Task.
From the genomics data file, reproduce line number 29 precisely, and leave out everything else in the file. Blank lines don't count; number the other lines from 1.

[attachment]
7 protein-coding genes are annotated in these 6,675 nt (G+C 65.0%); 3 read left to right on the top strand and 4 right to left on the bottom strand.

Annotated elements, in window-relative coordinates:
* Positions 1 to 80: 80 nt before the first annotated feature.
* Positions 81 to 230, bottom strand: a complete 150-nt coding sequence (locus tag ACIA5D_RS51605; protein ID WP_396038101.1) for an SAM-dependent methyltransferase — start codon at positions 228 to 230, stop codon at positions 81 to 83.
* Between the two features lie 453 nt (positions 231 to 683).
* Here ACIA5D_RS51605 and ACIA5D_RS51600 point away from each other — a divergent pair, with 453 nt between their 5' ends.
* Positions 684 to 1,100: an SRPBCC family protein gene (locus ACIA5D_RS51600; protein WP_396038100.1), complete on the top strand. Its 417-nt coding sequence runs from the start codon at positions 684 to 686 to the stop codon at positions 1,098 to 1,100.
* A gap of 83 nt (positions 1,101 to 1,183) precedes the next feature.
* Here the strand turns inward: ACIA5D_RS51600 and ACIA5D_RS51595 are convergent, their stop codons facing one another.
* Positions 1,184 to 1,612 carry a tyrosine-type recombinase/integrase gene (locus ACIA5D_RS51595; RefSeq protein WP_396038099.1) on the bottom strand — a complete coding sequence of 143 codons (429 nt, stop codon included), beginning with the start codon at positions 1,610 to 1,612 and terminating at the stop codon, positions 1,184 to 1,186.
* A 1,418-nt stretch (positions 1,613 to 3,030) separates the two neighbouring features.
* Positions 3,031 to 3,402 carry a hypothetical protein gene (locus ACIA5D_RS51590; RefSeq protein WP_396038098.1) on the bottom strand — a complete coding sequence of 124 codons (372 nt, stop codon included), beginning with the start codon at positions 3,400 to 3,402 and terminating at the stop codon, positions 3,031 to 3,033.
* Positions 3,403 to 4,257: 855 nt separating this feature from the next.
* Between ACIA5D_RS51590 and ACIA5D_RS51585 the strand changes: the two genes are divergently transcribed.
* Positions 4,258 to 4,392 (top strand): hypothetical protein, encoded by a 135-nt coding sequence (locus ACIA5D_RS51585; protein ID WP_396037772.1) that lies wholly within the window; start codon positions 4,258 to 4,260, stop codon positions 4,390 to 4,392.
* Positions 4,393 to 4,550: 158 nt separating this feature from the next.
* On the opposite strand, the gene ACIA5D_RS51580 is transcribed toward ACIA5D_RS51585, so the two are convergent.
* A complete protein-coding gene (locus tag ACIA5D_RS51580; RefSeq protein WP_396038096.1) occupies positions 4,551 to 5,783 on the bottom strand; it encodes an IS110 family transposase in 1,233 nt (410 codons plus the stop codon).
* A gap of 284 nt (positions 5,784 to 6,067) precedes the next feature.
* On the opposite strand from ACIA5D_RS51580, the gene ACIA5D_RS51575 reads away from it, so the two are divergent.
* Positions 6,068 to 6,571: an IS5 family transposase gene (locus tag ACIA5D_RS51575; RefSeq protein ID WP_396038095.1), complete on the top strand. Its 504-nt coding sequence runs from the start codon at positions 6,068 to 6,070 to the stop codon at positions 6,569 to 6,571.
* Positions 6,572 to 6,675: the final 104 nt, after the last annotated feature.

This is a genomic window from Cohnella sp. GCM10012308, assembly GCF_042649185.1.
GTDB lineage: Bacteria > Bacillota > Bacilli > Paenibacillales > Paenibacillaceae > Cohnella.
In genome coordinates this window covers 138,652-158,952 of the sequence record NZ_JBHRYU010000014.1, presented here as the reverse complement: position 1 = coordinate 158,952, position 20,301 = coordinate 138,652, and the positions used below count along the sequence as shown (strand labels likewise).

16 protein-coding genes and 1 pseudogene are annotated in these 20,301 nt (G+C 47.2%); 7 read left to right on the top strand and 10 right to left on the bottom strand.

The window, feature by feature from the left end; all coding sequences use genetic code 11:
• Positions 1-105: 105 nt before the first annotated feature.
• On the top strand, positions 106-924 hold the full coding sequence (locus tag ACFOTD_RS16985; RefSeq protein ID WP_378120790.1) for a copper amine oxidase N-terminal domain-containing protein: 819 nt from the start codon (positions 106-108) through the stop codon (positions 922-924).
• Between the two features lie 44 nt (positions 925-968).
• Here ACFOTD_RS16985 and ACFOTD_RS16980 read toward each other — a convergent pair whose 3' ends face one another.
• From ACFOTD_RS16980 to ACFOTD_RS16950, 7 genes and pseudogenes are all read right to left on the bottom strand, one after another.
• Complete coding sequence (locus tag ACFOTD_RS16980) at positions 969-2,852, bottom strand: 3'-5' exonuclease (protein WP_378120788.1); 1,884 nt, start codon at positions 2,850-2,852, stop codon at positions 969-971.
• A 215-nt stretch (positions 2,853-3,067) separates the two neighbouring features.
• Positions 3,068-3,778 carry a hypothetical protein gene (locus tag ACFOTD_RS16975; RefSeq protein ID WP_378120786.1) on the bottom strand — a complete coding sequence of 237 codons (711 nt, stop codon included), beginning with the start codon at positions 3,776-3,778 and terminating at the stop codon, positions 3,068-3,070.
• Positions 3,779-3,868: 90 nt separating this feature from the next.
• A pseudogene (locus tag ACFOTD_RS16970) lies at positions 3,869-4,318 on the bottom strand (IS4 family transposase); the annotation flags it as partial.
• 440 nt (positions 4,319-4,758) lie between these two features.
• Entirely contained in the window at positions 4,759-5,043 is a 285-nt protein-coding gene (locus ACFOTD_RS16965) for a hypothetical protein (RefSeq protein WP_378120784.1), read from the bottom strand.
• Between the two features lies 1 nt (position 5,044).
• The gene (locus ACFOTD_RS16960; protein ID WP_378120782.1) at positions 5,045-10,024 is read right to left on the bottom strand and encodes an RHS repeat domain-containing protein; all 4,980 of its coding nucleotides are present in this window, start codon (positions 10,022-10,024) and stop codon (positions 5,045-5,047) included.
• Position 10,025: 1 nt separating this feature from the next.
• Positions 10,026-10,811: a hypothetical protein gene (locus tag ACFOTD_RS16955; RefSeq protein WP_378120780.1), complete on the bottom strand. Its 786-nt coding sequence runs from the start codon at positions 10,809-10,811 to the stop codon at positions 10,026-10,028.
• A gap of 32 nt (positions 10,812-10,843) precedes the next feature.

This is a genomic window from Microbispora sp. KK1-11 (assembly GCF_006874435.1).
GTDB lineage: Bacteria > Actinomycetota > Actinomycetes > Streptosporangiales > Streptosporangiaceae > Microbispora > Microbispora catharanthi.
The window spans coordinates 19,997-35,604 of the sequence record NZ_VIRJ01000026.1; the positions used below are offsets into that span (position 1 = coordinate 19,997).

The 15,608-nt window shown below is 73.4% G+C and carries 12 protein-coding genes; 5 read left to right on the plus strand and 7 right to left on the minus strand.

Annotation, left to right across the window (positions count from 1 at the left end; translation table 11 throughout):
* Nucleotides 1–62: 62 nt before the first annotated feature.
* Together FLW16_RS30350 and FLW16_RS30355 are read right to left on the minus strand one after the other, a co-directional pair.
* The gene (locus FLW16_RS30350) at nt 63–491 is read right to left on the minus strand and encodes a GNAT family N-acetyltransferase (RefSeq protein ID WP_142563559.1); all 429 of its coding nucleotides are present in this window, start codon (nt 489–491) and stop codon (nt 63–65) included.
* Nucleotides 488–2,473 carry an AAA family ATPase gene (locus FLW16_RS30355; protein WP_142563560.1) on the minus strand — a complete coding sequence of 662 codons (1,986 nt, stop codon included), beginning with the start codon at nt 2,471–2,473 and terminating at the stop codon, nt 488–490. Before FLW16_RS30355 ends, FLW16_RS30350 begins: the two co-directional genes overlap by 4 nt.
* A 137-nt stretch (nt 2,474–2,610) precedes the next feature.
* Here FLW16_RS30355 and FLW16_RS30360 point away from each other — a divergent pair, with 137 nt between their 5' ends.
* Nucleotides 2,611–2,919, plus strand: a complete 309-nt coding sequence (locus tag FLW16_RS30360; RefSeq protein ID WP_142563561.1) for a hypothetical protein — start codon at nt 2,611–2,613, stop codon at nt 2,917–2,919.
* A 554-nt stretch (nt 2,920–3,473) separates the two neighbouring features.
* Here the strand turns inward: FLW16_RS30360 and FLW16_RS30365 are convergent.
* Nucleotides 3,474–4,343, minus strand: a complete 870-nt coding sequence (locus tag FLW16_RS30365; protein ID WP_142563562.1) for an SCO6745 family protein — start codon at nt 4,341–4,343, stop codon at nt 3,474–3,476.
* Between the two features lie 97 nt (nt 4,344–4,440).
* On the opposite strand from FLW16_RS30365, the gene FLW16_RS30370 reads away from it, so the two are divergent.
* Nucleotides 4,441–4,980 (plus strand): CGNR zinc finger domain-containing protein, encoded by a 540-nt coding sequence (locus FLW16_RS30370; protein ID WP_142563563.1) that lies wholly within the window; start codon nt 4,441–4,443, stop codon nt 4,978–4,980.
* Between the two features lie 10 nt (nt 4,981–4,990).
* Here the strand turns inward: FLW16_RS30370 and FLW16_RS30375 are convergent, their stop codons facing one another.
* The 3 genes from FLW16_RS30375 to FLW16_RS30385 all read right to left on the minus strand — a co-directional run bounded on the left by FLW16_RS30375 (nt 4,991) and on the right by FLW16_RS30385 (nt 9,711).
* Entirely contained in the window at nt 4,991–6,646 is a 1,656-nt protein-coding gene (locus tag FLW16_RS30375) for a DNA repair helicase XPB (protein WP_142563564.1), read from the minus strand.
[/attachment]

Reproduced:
• On the top strand, positions 106-924 hold the full coding sequence (locus tag ACFOTD_RS16985; RefSeq protein ID WP_378120790.1) for a copper amine oxidase N-terminal domain-containing protein: 819 nt from the start codon (positions 106-108) through the stop codon (positions 922-924).